Pamela Geurds Kabati is the former publisher of REALTOR® Magazine and senior vice president of communications for the NATIONAL ASSOCIATION OF REALTORS®.
The State of Cooperation
For roughly 10 years, we’ve had the privilege of working with REALTORS® and learning about the sometimes mystifying process of connecting people with real estate.
June 1, 2000
At its core, a real estate sale--even a residential sale—is a financial transaction. But people’s connection with their home makes it so much more. Homebuyers tend to operate at a high emotional pitch.
We received a call not long ago that reminded us just how emotional a home purchase situation can get. The caller had made an offer on a house, which she claimed was rejected out of hand. She later discovered, she said, that “in-house” buyers who had made an offer with the same terms were given the opportunity to counteroffer. In the tight market she lived in, the caller not only lost out on her dream house but also couldn’t find a house to replace it. Although her buyer’s representative assured her that another house would eventually come her way, she said she’d lost her trust in both the listing company and the company she was working with.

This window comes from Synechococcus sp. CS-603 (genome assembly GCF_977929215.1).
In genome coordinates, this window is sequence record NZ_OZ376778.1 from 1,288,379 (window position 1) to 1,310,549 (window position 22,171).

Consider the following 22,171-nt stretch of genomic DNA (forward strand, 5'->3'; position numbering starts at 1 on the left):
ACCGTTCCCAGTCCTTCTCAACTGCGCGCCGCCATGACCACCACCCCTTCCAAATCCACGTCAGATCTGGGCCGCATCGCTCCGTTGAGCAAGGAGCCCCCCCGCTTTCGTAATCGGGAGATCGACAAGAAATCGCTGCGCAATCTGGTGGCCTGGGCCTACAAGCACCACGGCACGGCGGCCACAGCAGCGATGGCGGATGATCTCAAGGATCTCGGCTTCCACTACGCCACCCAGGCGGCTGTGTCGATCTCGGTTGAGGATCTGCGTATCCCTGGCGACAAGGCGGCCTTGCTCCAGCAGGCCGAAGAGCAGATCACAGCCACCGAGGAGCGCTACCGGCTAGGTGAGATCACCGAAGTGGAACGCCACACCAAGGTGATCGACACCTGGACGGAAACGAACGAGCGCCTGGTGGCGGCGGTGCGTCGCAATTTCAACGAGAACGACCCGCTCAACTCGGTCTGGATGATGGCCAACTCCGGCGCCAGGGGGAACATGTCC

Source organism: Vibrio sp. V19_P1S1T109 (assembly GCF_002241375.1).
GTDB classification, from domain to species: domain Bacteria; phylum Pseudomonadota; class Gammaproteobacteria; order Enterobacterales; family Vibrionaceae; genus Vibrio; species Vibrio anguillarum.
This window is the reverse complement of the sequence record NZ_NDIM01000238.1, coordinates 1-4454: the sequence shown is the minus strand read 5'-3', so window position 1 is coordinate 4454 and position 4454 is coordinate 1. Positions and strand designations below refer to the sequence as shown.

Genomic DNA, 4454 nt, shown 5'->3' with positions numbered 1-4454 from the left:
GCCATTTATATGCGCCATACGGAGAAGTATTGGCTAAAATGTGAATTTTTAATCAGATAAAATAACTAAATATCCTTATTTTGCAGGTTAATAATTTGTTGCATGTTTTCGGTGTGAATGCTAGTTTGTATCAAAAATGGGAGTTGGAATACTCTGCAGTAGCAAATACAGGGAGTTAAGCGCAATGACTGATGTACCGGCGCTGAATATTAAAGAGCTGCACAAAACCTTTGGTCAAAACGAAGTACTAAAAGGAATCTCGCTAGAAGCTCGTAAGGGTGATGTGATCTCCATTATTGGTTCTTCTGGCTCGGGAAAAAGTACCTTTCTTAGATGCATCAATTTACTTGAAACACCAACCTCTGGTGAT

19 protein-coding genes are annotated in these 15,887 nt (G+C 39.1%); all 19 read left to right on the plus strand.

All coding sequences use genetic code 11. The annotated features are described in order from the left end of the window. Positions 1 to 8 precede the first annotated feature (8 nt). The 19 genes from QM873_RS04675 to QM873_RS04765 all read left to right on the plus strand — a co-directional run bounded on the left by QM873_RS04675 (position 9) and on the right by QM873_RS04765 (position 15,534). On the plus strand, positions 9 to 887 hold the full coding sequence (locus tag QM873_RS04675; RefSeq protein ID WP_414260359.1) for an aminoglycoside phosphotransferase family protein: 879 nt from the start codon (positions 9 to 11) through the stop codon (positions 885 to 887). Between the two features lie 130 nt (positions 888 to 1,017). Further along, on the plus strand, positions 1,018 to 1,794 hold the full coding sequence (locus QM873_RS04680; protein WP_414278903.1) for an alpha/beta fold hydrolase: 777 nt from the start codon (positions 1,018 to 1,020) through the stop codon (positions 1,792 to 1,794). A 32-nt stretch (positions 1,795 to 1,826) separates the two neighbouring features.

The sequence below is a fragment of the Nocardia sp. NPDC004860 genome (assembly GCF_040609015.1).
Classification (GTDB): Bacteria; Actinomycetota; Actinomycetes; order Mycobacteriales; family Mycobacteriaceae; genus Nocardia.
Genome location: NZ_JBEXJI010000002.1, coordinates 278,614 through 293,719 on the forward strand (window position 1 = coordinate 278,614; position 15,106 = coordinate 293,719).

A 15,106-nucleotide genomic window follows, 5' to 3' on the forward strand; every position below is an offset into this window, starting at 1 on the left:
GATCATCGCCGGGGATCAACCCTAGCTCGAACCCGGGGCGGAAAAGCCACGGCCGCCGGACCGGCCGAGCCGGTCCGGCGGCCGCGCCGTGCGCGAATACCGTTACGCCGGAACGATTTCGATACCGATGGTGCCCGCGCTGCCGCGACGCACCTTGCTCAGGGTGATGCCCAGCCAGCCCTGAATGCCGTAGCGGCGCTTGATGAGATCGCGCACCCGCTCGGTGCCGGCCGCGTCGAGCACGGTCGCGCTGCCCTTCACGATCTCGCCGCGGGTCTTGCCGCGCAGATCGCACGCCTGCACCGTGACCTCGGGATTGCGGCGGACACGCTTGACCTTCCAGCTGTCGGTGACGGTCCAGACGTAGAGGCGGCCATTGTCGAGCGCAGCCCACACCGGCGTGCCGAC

We’re sure this kind of story isn’t new to you--it’s certainly common for companies to want to sell their own listings. But it got us wondering about the state of cooperation in the real estate industry. At least since the advent of MLS books, hasn’t cooperation been the bedrock of residential real estate? Is competition getting so fierce, we wondered, that it’s becoming difficult for practitioners from different companies to cooperate?
We asked around. Some of you said the level of cooperation varies from market to market. Some suggested that the growth of buyer representation is making deals more confrontational and discouraging cooperation. And still others told us that technology and Wall Street money have combined to raise the stakes, putting profit growth ahead of cooperative practices.
On the other hand, many, many people we talked with insisted that intercompany cooperation is alive and well. When inventory expands, they said, you won’t hear the kind of complaints you’re hearing today.
Despite the contradictory explanations, all of these opinions sounded valid to us. But we’d like to learn more. Why not visit us and register your opinion in this month’s news poll? While you’re there, take a moment to see what NAR’s Code of Ethics says about cooperation and send us an e-mail about cooperation in your market. As real estate changes, we want to be sure our coverage reflects reality in your world and helps you operate better in it.
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Updated: October 20, 2021